Thomas Jefferson Papers

To Thomas Jefferson from William Short, 17 December 1822

Philada Dec: 17. 1822.

Dear Sir

Very soon after the departure of my last letter, I learned through the newspapers, the accident which had befallen you. I felt much anxiety on account of it notwithstanding these papers gave a favorable account of the turn which the disorder had taken. I wished much for more detail & for a more recent account, & was prevented from troubling you with a letter to that end, only from my unwillingness to add to your trouble in any way, & particularly in the way of writing, which I knew to be painful to you, before I saw it confirmed by a late letter from you to Mr Adams, which has been published. I recollect, as if it had taken place yesterday, the dislocation of the wrist you complain of, & the bungling manner in which the Surgeon Louis, so much celebrated for his general skill, treated that particular case. I am sorry to learn that it should still make you feel the effects of his failure.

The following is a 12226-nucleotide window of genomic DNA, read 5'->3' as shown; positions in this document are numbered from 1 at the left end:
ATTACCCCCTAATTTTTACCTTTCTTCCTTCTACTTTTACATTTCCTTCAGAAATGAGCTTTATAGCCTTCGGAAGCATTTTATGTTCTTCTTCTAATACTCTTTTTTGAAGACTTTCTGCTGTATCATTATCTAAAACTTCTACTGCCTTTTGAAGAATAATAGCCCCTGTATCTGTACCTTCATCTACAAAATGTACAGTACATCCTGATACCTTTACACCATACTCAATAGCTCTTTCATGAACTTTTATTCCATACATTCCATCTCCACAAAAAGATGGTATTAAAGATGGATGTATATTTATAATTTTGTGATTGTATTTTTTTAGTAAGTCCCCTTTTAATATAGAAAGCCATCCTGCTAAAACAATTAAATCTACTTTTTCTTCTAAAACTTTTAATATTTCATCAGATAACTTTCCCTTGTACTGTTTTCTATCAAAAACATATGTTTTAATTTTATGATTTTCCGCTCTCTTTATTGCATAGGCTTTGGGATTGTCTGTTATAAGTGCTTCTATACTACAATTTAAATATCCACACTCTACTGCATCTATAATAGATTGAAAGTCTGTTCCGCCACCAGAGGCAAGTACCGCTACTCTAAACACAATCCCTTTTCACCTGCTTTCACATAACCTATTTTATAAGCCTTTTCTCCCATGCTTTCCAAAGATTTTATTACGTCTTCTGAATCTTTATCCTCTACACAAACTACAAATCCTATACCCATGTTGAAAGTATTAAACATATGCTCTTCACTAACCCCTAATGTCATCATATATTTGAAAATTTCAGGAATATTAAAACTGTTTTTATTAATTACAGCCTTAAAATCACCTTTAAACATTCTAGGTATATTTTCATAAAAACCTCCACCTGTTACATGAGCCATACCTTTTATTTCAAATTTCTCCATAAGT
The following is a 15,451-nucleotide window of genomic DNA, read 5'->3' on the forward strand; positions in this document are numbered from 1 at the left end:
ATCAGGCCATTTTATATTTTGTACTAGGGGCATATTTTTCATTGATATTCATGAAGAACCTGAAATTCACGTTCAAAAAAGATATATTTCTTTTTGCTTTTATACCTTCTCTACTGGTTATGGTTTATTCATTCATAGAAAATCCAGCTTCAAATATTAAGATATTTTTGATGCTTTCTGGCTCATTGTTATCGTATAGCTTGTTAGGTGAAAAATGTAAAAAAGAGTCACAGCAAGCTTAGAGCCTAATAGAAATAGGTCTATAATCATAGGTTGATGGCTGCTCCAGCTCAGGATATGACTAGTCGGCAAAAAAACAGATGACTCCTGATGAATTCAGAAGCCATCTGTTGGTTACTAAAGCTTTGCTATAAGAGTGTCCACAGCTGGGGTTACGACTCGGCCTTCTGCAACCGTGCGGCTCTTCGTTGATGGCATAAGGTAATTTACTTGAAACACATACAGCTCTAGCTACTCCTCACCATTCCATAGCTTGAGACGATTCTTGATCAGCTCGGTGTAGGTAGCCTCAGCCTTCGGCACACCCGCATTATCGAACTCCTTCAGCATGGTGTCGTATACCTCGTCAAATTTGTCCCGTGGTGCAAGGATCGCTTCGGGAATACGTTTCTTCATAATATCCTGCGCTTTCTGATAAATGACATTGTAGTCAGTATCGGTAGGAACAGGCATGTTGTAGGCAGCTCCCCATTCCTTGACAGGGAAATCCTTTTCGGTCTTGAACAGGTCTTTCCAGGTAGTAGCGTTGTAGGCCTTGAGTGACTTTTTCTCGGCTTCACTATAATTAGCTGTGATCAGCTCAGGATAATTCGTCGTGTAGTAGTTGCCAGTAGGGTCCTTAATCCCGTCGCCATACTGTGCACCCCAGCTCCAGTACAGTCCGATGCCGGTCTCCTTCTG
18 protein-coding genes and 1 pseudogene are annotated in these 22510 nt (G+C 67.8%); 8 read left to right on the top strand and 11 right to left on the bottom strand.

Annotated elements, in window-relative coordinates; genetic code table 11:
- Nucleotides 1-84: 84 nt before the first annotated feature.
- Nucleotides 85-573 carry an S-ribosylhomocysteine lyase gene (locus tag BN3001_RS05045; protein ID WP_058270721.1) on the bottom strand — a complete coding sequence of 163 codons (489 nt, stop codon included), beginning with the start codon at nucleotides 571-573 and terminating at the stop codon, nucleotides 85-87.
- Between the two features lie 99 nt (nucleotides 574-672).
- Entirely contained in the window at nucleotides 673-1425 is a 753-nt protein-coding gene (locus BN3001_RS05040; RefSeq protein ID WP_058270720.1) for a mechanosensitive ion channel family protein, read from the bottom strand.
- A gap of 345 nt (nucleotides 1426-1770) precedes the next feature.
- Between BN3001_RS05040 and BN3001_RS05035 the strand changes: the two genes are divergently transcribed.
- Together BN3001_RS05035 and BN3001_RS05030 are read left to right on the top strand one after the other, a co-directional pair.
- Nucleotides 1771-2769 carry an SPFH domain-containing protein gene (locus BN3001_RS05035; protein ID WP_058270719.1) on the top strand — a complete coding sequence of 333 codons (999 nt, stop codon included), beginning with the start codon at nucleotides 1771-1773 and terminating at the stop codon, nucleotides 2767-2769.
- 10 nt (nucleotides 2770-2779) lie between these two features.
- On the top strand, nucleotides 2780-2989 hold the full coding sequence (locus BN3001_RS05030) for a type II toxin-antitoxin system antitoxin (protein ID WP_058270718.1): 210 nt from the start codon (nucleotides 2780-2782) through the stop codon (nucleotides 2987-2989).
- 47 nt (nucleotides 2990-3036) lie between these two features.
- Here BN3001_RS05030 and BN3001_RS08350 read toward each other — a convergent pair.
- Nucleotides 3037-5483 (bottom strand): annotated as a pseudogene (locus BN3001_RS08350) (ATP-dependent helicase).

I am not the only friend here, where you have a great many, who desire much to know the present state of this accident. The last account which we have, is by Mr Walsh from J. Q. Adams at Washington, who informs him that you are doing well & that no bad consequences are apprehended, & that it is not doubted, that in a short time you will be again in statu quo ante. It would be much more satisfactory to us to know this more directly, if it were possible. Yet I will not ask you to write; but if, as I cannot doubt, you have conveniently at your disposal, some other hand, it would be really a great relief & gratification to me if you would dictate the present state of your wound. I am sure I need not add here that, of which you have had such long & invariable proof, I will not (as so many of your correspondents have done & of which you so justly complain) blazon your letter forth in the newspapers.

I am always apt to forget myself when writing to you, & thus prolong my letter perhaps beyond your patience—Not to encounter this risk at present, I will stop here, only adding the assurance of those sentiments of affectionate respect with which I have ever been & shall ever be, dear Sir,

your friend & servant

W: Short


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